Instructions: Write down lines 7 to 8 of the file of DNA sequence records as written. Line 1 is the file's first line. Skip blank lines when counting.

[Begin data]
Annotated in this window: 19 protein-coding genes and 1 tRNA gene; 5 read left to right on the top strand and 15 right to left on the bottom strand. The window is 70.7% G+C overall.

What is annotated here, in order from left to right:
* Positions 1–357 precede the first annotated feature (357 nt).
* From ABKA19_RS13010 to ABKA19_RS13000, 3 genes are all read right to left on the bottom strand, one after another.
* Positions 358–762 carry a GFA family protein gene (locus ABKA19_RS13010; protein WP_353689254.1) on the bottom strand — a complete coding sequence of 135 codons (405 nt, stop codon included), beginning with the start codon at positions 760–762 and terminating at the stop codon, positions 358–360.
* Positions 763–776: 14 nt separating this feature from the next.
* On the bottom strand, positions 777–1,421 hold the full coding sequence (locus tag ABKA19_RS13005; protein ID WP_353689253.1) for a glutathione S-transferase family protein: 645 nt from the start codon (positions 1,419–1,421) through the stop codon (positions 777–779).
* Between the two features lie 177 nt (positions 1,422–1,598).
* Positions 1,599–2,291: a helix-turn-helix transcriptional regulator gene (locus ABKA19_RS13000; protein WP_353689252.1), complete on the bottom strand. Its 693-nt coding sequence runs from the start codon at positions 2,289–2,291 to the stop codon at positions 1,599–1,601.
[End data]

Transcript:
* On the bottom strand, positions 777–1,421 hold the full coding sequence (locus tag ABKA19_RS13005; protein ID WP_353689253.1) for a glutathione S-transferase family protein: 645 nt from the start codon (positions 1,419–1,421) through the stop codon (positions 777–779).
* Between the two features lie 177 nt (positions 1,422–1,598).